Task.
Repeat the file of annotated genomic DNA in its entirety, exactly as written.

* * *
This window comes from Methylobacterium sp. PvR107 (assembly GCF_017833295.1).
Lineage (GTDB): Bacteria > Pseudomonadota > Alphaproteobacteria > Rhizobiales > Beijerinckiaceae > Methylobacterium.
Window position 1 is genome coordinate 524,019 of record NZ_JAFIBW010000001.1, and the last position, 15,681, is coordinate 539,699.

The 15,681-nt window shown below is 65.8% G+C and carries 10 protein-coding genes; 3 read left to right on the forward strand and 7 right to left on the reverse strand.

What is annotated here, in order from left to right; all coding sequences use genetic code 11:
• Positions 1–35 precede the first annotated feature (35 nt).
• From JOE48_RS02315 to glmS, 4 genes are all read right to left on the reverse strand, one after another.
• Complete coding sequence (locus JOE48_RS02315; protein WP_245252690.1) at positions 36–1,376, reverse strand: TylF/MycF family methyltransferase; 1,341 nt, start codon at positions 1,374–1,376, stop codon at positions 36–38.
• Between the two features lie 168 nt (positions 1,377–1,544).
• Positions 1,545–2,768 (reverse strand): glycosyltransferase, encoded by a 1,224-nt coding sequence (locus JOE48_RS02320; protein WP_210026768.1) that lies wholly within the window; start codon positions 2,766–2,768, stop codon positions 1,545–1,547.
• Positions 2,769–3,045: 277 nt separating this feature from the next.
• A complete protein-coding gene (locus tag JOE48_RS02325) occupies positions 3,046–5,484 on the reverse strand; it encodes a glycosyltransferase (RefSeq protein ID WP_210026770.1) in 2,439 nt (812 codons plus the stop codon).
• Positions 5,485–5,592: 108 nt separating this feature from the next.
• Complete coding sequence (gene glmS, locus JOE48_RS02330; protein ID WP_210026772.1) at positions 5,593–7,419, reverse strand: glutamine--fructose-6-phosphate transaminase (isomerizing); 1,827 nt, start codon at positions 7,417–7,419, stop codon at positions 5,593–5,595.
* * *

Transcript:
This window comes from Methylobacterium sp. PvR107 (assembly GCF_017833295.1).
Lineage (GTDB): Bacteria > Pseudomonadota > Alphaproteobacteria > Rhizobiales > Beijerinckiaceae > Methylobacterium.
Window position 1 is genome coordinate 524,019 of record NZ_JAFIBW010000001.1, and the last position, 15,681, is coordinate 539,699.

The 15,681-nt window shown below is 65.8% G+C and carries 10 protein-coding genes; 3 read left to right on the forward strand and 7 right to left on the reverse strand.

What is annotated here, in order from left to right; all coding sequences use genetic code 11:
• Positions 1–35 precede the first annotated feature (35 nt).
• From JOE48_RS02315 to glmS, 4 genes are all read right to left on the reverse strand, one after another.
• Complete coding sequence (locus JOE48_RS02315; protein WP_245252690.1) at positions 36–1,376, reverse strand: TylF/MycF family methyltransferase; 1,341 nt, start codon at positions 1,374–1,376, stop codon at positions 36–38.
• Between the two features lie 168 nt (positions 1,377–1,544).
• Positions 1,545–2,768 (reverse strand): glycosyltransferase, encoded by a 1,224-nt coding sequence (locus JOE48_RS02320; protein WP_210026768.1) that lies wholly within the window; start codon positions 2,766–2,768, stop codon positions 1,545–1,547.
• Positions 2,769–3,045: 277 nt separating this feature from the next.
• A complete protein-coding gene (locus tag JOE48_RS02325) occupies positions 3,046–5,484 on the reverse strand; it encodes a glycosyltransferase (RefSeq protein ID WP_210026770.1) in 2,439 nt (812 codons plus the stop codon).
• Positions 5,485–5,592: 108 nt separating this feature from the next.
• Complete coding sequence (gene glmS, locus JOE48_RS02330; protein ID WP_210026772.1) at positions 5,593–7,419, reverse strand: glutamine--fructose-6-phosphate transaminase (isomerizing); 1,827 nt, start codon at positions 7,417–7,419, stop codon at positions 5,593–5,595.